“Do not worry,” he assured me in his best English, as he gently waved his hand, “The bees…they are not aggressive.”
High on a hill is Perugia, the ancient Italian city and home to the annual Chocolate Festival
While bees buzzed dangerously close to my hands and face, I realized that I wasn’t…worried, that is…as I gazed at what lay before me. I wasn’t wearing a beekeeper’s hooded suit, protective mesh veil, or even special gloves.
In fact, as sweet as I was, those bees were interested in something much sweeter.
Italy Celebrates Chocolate
Dried fruit like candied ginger and cherries are just some of the chocolate highlights at the festival…
The Eurochocolate food festival in Perugia, Italy celebrated its 25th birthday this year and thousands of people showed up to the party. Each year, this ancient hill-top city with cobblestone streets, Etruscan walls, and medieval charm, turns into what could be the world’s largest open-air chocolate market. This event, and the continuing efforts of everyone involved, have helped to reinforce Perugia’s international image as the “City of Chocolate.”
How sweet is that?!
The 10-day event celebrates the culture of chocolate, awakening your every bodily sense as the city comes alive. Music piped through speakers along the streets fills your ears, colorful displays delight your eyes, excitement and anticipation is felt in the energy that surrounds you, and then, of course, the aroma a chocolate in all forms reaches your nose and as you take a deep breath in, your taste buds start to salivate in anticipation.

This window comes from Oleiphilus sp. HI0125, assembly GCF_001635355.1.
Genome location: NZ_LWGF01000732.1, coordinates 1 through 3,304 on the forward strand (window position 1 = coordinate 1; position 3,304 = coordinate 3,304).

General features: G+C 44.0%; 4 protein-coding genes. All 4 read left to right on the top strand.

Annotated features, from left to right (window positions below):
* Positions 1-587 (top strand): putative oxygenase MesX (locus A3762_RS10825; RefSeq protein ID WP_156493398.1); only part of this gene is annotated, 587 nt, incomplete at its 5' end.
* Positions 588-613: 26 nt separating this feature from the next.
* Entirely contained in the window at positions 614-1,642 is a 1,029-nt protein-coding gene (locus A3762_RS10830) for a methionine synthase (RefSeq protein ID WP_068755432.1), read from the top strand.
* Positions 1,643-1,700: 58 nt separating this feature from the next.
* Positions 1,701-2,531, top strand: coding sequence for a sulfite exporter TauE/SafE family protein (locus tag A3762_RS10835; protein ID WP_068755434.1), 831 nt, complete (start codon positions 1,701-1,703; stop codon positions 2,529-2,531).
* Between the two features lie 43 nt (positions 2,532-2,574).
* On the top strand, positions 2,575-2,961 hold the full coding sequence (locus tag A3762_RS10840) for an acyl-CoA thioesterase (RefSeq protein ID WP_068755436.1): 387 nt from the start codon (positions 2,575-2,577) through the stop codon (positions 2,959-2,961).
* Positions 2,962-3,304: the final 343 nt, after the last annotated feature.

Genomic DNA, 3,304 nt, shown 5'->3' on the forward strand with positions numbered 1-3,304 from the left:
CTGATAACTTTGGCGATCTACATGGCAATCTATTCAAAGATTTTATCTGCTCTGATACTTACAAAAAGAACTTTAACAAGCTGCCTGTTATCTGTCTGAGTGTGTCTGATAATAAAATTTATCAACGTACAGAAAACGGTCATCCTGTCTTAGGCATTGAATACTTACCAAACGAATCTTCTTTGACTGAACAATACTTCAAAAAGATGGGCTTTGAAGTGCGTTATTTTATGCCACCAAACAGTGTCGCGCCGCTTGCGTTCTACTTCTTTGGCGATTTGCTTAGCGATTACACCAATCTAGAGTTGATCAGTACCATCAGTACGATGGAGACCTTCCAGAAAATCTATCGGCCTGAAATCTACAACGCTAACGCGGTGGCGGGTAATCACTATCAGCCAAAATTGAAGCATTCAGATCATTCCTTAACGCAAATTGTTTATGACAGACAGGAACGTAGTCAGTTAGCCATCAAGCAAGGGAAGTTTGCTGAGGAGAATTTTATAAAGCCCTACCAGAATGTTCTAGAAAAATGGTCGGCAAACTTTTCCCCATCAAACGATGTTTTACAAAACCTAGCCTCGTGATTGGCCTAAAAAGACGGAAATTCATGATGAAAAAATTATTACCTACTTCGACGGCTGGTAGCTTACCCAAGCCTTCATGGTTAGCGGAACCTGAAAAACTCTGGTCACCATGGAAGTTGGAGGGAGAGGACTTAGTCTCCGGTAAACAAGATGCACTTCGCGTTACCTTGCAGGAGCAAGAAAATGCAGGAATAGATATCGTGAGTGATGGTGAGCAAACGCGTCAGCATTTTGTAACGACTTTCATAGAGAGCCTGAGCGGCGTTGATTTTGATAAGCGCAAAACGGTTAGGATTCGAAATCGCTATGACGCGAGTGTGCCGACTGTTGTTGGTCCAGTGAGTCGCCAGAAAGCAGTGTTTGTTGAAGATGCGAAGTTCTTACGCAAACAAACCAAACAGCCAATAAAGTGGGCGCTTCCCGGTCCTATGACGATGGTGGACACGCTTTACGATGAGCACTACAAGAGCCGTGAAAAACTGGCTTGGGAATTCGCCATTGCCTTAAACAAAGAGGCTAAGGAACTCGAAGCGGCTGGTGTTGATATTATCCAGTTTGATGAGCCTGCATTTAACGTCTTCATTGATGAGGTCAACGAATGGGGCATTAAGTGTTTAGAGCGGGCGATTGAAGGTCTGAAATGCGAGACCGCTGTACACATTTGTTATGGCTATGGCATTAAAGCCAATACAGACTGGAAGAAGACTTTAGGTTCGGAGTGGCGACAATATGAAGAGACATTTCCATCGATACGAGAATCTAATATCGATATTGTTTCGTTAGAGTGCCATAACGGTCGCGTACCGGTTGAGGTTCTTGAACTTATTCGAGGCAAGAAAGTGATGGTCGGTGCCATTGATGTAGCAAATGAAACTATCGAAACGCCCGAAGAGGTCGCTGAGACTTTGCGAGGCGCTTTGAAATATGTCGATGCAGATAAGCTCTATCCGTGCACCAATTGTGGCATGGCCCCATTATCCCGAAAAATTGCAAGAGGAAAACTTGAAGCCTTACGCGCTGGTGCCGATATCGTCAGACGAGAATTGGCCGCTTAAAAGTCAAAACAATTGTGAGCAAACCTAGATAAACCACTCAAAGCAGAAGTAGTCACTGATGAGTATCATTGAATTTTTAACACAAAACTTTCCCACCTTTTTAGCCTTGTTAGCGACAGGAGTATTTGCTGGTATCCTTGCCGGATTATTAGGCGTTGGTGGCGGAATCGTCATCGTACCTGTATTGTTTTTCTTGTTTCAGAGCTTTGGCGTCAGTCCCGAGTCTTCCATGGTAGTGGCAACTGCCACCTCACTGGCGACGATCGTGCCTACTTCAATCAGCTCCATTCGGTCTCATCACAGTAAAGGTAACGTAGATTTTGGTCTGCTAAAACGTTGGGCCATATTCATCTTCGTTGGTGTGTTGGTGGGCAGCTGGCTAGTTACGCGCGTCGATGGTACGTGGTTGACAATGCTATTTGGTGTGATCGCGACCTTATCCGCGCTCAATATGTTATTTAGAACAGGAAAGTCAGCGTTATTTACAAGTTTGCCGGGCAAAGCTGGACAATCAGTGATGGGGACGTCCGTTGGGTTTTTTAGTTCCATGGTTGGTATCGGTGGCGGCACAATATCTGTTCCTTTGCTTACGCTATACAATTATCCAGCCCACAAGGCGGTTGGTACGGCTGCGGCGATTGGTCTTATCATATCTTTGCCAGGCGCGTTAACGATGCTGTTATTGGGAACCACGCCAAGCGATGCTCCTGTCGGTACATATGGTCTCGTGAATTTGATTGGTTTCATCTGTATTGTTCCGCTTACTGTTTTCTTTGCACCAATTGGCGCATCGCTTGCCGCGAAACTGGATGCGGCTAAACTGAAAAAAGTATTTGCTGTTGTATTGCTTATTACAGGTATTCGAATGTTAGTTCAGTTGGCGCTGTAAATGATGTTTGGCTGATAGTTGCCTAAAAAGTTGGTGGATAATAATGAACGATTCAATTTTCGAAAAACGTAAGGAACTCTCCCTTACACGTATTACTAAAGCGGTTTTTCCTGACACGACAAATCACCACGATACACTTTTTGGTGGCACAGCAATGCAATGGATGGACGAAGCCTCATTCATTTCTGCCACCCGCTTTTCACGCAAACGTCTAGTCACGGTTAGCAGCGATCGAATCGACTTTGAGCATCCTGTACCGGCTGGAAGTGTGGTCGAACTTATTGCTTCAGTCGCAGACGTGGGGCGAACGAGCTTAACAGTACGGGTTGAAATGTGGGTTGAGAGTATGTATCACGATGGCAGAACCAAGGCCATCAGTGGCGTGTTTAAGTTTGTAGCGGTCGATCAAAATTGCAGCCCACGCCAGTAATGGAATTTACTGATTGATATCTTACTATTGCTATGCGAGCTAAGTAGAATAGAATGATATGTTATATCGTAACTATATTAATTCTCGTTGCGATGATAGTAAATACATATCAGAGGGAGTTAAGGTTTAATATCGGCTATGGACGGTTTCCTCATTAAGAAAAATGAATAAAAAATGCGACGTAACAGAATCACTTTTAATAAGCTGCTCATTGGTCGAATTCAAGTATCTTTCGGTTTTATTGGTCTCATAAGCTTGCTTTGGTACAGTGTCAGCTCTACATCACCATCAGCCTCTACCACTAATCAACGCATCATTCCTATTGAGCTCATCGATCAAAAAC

Every sort of chocolate you can imagine and some you cannot, can be found in Perugia every October.
What is the Eurochocolate Festival?
Chocolate, games, and contests are all part of the Chocolate Festival…
Eugenio Guarducci, the architect of the event, held the first festival in 1993. Perugia, capital of the region of Umbria and birthplace to one of the most popular chocolates in the world, Bacio Perugina is the perfect location.
In addition to being known as the City of Chocolate, Perugia participates in the “Chocolate District” of Umbria and the International Chocolate Route with other Italian regions and European countries which share the traditions of chocolate-making.
Perfect, also because this is the same Perugia where Giosue Carducci, the 19th century poet, was inspired to compose Canto d’amore, Song of Love, in 1877. In the translated version, he waxes poetic about Italy amidst her struggles and reconciliations with politics and religion eventually winding back to the basic human emotion of love…
“…Love laugheth now, and merrily the women and children prattle in the sun…”
In Perugia, during the days of the chocolate festival, you will find that children laugh and women and men alike prattle in the sun as they dance in a chocolate-induced trance from booth to booth. Love, it seems, is a common theme as chocolate lovers from around the globe gather in this hilltop town, setting aside their own politics and religion, to satisfy their shared love affair with the dark bean.
Here, amidst the cathedral of San Lorenzo, the Abbey of San Pietro, and a number of ancient palaces, you will find hundreds of booths offering all types of chocolates ranging from dark to white, solid to liquid, and creamy to nutty. You will find all kinds of shapes too. My personal favorite, round chocolates filled with your favorite liquors ranging from limoncello to vodka. And the not-to-miss large chocolate donut-shaped slabs topped with various adornments such as nuts or crystallized ginger.
The limit is only in the imagination of the chocolate producers. As it turns out, their imaginations are very vivid!
They say the first Sunday is the best day to attend the event. This is when you can see the creation of the Chocolate Sculptures. Larger-than-life blocks of chocolate (well, at least larger than what we can eat in one sitting) measuring 1 cubic meter are expertly chiseled by various artists; Michelangelo’s of chocolate.